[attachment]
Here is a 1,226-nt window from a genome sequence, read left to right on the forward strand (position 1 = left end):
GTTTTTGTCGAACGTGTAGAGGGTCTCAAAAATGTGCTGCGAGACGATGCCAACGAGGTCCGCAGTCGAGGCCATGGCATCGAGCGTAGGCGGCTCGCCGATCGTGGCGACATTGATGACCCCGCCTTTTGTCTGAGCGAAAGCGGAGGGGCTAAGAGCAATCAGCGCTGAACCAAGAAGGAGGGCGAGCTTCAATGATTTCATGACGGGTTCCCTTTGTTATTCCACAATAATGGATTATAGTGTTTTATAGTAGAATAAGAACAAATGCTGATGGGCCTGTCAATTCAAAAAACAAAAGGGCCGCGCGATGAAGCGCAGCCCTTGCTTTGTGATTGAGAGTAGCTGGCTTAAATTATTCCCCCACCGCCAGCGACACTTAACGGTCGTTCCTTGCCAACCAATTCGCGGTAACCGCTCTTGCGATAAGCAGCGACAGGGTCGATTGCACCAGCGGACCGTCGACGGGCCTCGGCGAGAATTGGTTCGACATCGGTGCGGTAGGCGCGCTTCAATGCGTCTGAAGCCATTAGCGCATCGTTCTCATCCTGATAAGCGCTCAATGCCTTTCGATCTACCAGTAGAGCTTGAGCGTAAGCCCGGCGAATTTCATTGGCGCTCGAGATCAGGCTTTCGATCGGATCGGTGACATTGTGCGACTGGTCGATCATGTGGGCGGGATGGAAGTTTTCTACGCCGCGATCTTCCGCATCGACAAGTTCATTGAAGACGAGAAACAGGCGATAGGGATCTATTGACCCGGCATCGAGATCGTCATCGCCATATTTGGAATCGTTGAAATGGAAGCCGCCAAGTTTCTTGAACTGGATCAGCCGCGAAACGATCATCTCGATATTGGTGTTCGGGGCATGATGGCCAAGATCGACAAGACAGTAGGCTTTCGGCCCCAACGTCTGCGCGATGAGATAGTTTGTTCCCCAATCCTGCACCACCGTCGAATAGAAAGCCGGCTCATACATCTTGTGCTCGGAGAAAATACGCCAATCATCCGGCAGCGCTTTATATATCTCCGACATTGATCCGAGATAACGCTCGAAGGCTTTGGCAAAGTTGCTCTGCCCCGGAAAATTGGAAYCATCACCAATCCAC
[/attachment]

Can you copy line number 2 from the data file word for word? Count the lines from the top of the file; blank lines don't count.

GTTTTTGTCGAACGTGTAGAGGGTCTCAAAAATGTGCTGCGAGACGATGCCAACGAGGTCCGCAGTCGAGGCCATGGCATCGAGCGTAGGCGGCTCGCCGATCGTGGCGACATTGATGACCCCGCCTTTTGTCTGAGCGAAAGCGGAGGGGCTAAGAGCAATCAGCGCTGAACCAAGAAGGAGGGCGAGCTTCAATGATTTCATGACGGGTTCCCTTTGTTATTCCACAATAATGGATTATAGTGTTTTATAGTAGAATAAGAACAAATGCTGATGGGCCTGTCAATTCAAAAAACAAAAGGGCCGCGCGATGAAGCGCAGCCCTTGCTTTGTGATTGAGAGTAGCTGGCTTAAATTATTCCCCCACCGCCAGCGACACTTAACGGTCGTTCCTTGCCAACCAATTCGCGGTAACCGCTCTTGCGATAAGCAGCGACAGGGTCGATTGCACCAGCGGACCGTCGACGGGCCTCGGCGAGAATTGGTTCGACATCGGTGCGGTAGGCGCGCTTCAATGCGTCTGAAGCCATTAGCGCATCGTTCTCATCCTGATAAGCGCTCAATGCCTTTCGATCTACCAGTAGAGCTTGAGCGTAAGCCCGGCGAATTTCATTGGCGCTCGAGATCAGGCTTTCGATCGGATCGGTGACATTGTGCGACTGGTCGATCATGTGGGCGGGATGGAAGTTTTCTACGCCGCGATCTTCCGCATCGACAAGTTCATTGAAGACGAGAAACAGGCGATAGGGATCTATTGACCCGGCATCGAGATCGTCATCGCCATATTTGGAATCGTTGAAATGGAAGCCGCCAAGTTTCTTGAACTGGATCAGCCGCGAAACGATCATCTCGATATTGGTGTTCGGGGCATGATGGCCAAGATCGACAAGACAGTAGGCTTTCGGCCCCAACGTCTGCGCGATGAGATAGTTTGTTCCCCAATCCTGCACCACCGTCGAATAGAAAGCCGGCTCATACATCTTGTGCTCGGAGAAAATACGCCAATCATCCGGCAGCGCTTTATATATCTCCGACATTGATCCGAGATAACGCTCGAAGGCTTTGGCAAAGTTGCTCTGCCCCGGAAAATTGGAAYCATCACCAATCCAC